When the commander-in-chief is "unfit," what’s a general to do?

“If we have someone who is as selfless and committed as Jim Mattis resigning his position, walking away from all the responsibility he feels for every service member in our forces, and he does so in a public way like that, we ought to stop and say, ‘Okay, why did he do it?’” said retired General Stanley McChrystal, former commander of U.S. and NATO forces in Afghanistan, and a Special Forces pioneer who was behind the 2006 killing of arch terrorist Abu Musab al-Zarqawi, the leader of Al Qaeda in Iraq. Speaking to ABC News’ Martha Raddatz, McChrystal suggested that “we ought to ask what kind of commander-in-chief he had that Jim Mattis, ‘the good Marine,’ felt he had to walk away.”

In the interview, McChrystal left no doubt that he believes the commander Mattis walked away from is not only fundamentally dishonest, but also “immoral.” That assessment provides a “pretty good summary of what most generals think about the President’s character,” Admiral James Stavridis, a former Supreme Allied Commander at NATO, wrote recently in Time Magazine. Stavridis attributes the exodus of Mattis and the other generals in Trump’s inner circle to the president’s chronic lack of discipline, indifference towards preparation and expert opinion, impulsive decision-making even on matters of great consequence, and instinctively dismissive attitude towards allies.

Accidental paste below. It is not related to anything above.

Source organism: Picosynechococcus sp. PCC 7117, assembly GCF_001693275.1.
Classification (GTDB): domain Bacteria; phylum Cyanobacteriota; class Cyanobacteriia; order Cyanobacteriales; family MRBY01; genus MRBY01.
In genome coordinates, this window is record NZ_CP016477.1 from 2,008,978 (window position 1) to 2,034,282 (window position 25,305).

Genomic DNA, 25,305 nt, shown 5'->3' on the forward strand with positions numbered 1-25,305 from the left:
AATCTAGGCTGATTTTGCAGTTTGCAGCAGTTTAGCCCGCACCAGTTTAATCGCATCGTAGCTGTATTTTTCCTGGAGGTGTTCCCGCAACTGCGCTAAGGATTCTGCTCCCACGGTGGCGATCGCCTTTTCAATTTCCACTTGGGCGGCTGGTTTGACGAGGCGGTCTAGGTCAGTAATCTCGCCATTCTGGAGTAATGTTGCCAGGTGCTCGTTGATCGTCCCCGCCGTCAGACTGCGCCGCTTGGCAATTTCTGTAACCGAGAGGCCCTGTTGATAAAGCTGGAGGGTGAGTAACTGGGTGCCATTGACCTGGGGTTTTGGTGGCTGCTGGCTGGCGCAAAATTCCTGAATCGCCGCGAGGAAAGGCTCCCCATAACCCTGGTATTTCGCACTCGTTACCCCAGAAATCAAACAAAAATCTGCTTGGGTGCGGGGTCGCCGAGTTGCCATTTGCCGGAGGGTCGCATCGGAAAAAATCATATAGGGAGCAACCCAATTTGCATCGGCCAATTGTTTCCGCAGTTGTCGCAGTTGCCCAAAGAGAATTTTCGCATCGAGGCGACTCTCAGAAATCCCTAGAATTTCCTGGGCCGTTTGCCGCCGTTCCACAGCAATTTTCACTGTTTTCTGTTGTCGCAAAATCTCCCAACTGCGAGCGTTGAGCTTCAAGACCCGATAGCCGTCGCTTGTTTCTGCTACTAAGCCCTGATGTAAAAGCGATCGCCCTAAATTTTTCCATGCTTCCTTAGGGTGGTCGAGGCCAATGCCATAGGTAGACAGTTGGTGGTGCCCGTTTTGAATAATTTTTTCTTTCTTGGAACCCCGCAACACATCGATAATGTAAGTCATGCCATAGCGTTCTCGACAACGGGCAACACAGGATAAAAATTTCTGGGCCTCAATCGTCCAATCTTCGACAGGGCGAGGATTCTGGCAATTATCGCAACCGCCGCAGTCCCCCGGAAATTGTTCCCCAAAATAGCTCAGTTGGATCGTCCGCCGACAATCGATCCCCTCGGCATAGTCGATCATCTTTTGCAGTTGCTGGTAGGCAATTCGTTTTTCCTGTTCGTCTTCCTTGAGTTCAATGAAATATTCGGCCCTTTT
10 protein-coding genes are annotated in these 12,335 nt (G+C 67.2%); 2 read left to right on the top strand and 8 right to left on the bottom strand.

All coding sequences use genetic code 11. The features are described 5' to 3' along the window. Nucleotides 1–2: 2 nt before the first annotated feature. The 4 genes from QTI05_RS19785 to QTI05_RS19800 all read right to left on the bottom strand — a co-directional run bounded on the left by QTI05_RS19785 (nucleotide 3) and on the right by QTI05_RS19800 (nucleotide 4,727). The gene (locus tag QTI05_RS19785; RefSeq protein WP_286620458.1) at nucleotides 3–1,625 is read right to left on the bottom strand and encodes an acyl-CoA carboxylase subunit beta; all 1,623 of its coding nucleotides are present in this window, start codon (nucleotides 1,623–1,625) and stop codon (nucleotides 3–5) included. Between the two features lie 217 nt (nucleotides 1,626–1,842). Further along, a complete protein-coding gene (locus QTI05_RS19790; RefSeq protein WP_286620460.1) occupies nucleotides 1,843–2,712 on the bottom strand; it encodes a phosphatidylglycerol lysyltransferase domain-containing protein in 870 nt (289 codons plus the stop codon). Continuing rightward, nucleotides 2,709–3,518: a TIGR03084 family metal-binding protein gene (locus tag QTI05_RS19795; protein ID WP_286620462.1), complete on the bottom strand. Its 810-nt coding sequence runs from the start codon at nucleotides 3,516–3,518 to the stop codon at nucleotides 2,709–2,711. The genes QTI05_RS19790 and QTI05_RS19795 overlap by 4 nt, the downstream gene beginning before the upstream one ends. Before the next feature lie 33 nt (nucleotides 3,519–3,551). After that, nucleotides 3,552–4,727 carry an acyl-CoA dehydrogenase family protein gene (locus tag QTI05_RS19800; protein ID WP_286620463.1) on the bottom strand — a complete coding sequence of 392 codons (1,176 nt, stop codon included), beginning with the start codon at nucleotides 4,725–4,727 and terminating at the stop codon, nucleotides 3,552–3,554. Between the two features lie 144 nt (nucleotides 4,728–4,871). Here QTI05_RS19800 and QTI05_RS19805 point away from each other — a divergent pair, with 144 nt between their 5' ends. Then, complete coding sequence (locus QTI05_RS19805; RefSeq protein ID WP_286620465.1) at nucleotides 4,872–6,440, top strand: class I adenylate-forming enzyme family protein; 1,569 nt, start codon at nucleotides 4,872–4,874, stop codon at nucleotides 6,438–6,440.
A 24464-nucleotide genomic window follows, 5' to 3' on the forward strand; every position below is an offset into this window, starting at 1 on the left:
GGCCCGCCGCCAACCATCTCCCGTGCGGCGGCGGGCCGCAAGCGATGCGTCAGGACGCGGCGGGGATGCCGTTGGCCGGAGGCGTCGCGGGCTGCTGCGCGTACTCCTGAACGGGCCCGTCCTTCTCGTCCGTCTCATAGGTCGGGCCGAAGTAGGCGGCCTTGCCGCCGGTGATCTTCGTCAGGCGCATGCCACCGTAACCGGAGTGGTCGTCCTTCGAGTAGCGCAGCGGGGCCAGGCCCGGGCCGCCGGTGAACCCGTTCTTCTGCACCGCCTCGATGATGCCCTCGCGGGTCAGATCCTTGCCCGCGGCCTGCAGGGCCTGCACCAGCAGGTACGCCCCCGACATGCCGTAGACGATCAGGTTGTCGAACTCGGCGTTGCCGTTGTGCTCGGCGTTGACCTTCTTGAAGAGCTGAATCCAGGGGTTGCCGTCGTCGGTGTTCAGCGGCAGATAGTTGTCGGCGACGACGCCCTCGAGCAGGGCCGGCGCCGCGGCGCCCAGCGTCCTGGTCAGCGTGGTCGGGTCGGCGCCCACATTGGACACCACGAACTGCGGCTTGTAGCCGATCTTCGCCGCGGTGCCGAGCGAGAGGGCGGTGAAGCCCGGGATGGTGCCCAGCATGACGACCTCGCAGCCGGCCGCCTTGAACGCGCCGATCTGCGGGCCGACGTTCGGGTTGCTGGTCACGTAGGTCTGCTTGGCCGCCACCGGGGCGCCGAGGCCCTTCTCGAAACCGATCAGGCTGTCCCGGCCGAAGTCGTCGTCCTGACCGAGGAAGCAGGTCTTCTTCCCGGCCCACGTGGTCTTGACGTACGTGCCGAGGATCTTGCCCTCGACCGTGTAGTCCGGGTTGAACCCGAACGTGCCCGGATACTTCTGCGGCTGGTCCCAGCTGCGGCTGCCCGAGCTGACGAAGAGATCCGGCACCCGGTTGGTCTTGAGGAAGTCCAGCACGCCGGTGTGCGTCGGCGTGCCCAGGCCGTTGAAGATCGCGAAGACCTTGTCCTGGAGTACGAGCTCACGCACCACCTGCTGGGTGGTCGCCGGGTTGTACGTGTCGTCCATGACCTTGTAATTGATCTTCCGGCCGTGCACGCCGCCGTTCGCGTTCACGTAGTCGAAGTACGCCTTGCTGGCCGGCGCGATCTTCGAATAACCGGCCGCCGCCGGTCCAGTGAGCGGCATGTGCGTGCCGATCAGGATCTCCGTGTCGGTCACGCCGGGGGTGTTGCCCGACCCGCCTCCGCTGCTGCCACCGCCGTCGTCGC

“I think Secretary Mattis clearly felt that Trump’s attitude toward our allies hurt the U.S. position in the world, but the Syria pullout–done without benefit of a coherent interagency process–was the final straw,” Stavridis wrote me in an email.

Retired Lt. General Mark Hertling formerly commanded the U.S. Army Europe, and he was an assistant division commander in Iraq. “I was not really surprised by Mattis’ resignation, because I had been wondering what was taking him so long given how frequently Trump was walking his top advisers to the edge in terms of ethics and morality,” he said in an interview. “What worries me now is that Trump has created an absolutely toxic leadership environment that has driven good people like Mattis away, and the replacements and those who remain have shown no courage nor inclination to push back against the president’s worst impulses. Instead Trump has created a cabal of like-minded people who share his worldview and are loyal only to him, and I am very concerned how that dynamic will play out if the administration confronts a real crisis not of its own making.”

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